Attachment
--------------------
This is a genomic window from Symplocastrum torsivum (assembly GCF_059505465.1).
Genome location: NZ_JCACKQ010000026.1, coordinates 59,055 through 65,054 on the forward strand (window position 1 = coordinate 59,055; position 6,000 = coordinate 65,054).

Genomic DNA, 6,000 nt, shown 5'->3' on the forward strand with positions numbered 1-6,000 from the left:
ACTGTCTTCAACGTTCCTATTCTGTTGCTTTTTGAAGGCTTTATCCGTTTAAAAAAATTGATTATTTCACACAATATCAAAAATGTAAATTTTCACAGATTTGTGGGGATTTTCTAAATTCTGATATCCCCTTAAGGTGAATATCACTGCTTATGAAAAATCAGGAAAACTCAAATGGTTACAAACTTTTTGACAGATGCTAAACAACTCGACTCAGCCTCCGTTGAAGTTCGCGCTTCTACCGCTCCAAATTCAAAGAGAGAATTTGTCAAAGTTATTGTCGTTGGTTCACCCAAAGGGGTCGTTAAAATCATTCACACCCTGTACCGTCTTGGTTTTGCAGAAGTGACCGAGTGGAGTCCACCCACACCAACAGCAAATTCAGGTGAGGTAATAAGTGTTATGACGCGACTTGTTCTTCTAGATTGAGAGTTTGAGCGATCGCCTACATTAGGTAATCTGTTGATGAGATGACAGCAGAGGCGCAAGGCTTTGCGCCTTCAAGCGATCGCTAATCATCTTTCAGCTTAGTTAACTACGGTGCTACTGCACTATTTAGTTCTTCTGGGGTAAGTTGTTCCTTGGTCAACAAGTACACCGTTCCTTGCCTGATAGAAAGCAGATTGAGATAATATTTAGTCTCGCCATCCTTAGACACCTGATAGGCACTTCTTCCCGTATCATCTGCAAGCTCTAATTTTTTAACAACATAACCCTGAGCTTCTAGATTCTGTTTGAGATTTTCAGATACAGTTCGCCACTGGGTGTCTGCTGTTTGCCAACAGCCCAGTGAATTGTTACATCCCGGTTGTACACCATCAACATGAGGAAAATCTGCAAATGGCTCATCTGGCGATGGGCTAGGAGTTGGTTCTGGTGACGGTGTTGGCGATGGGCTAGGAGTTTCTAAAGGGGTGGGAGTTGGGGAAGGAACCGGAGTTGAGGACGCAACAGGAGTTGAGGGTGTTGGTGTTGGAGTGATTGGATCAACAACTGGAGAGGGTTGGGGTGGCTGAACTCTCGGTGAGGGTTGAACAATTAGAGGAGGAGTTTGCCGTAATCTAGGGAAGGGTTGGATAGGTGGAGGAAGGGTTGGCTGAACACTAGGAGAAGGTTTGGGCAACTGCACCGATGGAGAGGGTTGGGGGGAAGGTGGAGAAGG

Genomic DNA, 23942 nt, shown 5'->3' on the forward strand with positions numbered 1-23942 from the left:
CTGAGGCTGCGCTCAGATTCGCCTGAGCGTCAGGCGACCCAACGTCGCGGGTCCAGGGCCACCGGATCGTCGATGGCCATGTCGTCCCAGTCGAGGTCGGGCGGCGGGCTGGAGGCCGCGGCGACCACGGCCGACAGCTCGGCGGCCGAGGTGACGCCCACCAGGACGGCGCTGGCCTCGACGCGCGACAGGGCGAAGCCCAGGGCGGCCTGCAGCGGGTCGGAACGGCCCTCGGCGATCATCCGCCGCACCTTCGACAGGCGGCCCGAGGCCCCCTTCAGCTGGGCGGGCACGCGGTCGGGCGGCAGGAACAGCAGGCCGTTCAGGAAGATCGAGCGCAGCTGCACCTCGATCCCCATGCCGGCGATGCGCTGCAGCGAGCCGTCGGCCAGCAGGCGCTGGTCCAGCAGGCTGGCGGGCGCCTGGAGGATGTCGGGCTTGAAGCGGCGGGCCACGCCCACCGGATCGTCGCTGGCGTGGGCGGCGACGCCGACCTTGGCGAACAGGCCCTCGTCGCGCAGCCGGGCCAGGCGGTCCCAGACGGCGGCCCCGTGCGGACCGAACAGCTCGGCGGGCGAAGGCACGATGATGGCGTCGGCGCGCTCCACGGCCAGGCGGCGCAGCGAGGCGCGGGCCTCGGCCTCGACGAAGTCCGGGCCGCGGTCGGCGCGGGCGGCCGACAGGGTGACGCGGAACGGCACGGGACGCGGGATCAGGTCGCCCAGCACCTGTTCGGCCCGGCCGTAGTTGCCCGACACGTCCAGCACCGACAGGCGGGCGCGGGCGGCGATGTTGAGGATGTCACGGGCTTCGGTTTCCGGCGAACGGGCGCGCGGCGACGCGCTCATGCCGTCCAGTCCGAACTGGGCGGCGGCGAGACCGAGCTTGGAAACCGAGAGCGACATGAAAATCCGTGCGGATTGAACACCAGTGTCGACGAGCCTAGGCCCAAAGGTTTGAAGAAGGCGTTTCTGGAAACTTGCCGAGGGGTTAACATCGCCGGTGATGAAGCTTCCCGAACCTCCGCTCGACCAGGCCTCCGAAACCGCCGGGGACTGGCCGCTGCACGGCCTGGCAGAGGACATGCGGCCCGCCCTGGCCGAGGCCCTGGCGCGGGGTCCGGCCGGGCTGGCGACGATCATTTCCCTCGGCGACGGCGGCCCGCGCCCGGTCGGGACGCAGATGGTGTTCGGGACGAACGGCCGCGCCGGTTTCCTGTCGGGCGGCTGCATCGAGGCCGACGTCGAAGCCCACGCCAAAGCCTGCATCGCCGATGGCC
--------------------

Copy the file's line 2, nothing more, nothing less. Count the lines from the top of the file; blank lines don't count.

Genome location: NZ_JCACKQ010000026.1, coordinates 59,055 through 65,054 on the forward strand (window position 1 = coordinate 59,055; position 6,000 = coordinate 65,054).